Congratulations to our qaeco grant-getters!

The latest round of ARC funding has been announced and we would like to congratulate those qaeco members who were successful in their applications:

Brendan Wintle & Pia Lentini received funding on their Discovery Project predicting the ecological and economic impacts of trade. They will be working alongside their CEBRA colleagues Mark Burgman & Tom Kompas, CSIRO scientist Dr. Brett Bryan, & Professor Joshua Lawler at the University of Washington, as well as a number of postdocs & PhD students. This project “aims to understand and predict the effects of global trade on land use and biodiversity. Growth in international trade increases trade-mediated land-use by increasing demand for commodities directly or indirectly derived from the land. Accurate predictions of trade effects and opportunities would allow governments to maximise ecological and economic benefits and minimise effects through judicious planning and regulation, but such analyses do not exist. This project expects to advance trade policy evaluation by improving and integrating computable global equilibrium models and land-use and ecological models to better characterise consequences of trade.”original_pink-and-teal-fun-printed-balloons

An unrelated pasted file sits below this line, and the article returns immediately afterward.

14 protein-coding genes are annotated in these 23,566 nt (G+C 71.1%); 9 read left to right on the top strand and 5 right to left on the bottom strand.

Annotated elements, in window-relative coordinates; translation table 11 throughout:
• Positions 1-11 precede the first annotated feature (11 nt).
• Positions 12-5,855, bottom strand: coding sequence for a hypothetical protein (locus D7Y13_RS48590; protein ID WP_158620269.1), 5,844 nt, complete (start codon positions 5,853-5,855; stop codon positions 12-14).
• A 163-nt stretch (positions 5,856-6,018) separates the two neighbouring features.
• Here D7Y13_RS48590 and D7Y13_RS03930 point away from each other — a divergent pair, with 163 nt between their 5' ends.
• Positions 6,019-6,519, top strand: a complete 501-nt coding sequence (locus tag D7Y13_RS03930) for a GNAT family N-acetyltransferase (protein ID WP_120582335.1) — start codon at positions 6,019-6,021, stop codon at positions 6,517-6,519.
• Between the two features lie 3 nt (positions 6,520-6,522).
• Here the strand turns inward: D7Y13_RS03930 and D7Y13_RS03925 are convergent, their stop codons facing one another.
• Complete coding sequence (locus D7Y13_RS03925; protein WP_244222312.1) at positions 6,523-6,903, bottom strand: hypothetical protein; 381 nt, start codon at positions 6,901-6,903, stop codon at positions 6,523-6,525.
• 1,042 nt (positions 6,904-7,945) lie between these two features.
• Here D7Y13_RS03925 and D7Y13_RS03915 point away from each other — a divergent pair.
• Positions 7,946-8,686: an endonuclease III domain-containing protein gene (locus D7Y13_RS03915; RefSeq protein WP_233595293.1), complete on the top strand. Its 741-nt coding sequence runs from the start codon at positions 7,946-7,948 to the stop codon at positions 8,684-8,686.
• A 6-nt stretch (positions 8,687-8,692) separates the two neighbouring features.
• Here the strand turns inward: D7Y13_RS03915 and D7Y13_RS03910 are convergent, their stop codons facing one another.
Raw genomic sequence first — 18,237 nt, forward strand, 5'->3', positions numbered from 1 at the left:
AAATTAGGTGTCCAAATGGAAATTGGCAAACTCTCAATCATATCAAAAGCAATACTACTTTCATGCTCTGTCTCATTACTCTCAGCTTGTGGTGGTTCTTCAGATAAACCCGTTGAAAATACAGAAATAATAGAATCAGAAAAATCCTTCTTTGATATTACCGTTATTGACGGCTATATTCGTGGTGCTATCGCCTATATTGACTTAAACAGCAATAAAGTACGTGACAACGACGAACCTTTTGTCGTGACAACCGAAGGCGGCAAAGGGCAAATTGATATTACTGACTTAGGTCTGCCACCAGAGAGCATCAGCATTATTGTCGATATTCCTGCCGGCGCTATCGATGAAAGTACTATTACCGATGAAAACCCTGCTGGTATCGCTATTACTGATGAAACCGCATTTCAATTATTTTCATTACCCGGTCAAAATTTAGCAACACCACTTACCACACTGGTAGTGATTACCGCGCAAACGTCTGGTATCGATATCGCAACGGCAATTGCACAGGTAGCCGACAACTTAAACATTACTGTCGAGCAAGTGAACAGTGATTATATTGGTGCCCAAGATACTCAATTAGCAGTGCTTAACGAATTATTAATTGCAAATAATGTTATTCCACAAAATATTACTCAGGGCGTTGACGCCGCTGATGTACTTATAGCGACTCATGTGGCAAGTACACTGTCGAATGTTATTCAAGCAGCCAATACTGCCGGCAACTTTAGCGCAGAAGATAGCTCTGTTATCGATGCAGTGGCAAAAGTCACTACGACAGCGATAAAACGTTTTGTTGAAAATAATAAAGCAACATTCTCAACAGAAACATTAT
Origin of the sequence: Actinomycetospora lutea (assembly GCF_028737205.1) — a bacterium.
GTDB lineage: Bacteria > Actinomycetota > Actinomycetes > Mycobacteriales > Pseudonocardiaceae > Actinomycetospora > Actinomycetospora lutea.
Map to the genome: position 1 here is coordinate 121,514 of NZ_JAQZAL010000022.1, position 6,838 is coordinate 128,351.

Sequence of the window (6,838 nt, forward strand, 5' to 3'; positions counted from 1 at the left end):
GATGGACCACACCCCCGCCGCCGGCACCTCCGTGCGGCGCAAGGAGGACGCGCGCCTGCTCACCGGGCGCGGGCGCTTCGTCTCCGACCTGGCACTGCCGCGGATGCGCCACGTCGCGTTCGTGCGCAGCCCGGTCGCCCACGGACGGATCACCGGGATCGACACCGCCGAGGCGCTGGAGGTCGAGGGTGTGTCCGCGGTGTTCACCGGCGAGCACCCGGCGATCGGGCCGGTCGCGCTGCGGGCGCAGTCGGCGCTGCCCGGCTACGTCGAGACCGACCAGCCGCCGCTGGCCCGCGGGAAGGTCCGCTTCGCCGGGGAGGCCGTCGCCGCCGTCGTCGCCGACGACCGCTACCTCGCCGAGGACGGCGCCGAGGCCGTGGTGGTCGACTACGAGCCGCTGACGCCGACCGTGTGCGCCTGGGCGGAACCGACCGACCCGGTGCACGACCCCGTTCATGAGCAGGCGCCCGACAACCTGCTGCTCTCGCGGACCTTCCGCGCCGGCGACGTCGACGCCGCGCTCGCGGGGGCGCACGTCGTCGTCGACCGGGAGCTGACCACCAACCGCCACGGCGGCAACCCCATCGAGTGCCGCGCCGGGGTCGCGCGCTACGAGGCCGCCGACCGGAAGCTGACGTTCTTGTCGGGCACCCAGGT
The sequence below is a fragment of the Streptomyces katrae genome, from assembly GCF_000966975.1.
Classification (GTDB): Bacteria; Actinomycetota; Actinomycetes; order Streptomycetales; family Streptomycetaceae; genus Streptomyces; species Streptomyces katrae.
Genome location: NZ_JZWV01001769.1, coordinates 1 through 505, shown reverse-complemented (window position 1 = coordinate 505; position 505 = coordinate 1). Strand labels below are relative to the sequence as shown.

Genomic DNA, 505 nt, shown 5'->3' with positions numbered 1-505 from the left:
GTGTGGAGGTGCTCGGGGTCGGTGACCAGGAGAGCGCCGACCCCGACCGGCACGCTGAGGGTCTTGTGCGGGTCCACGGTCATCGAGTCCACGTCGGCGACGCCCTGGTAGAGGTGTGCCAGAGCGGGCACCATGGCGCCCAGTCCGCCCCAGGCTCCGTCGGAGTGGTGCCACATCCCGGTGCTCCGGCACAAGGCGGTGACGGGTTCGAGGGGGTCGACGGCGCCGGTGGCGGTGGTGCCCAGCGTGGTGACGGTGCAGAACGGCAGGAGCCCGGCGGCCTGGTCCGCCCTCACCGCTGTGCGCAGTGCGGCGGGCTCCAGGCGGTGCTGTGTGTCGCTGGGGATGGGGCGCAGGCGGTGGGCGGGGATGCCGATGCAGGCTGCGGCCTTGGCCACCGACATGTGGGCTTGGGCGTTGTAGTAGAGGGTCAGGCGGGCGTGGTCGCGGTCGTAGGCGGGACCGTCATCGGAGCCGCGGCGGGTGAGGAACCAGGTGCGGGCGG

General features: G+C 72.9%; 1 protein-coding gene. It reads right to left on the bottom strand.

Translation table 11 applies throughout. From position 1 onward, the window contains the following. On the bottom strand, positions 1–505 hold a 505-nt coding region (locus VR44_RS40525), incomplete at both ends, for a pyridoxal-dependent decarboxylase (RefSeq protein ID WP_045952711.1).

Reid Tingley was awarded a DECRA (Discovery Early Career Researcher Award) to conduct research into incorporating developmental plasticity into models of species distributions. His project “aims to develop a generalizable framework for predicting effects of environmental variability on organisms’ developmental strategies, using anuran tadpoles as a test case. This framework will reveal how environmental variability influences geographic variation in developmental strategies, and provide tools to account for that variation in mechanistic models of species distributions. These tools are expected to increase the capacity to predict extinction risk in changing environments, and be amenable to any taxon or environment, providing a solid foundation for understanding the evolution of life-history strategies in variable environments.”

Well done! And those that missed out this time – you’ll get ’em next round!
 

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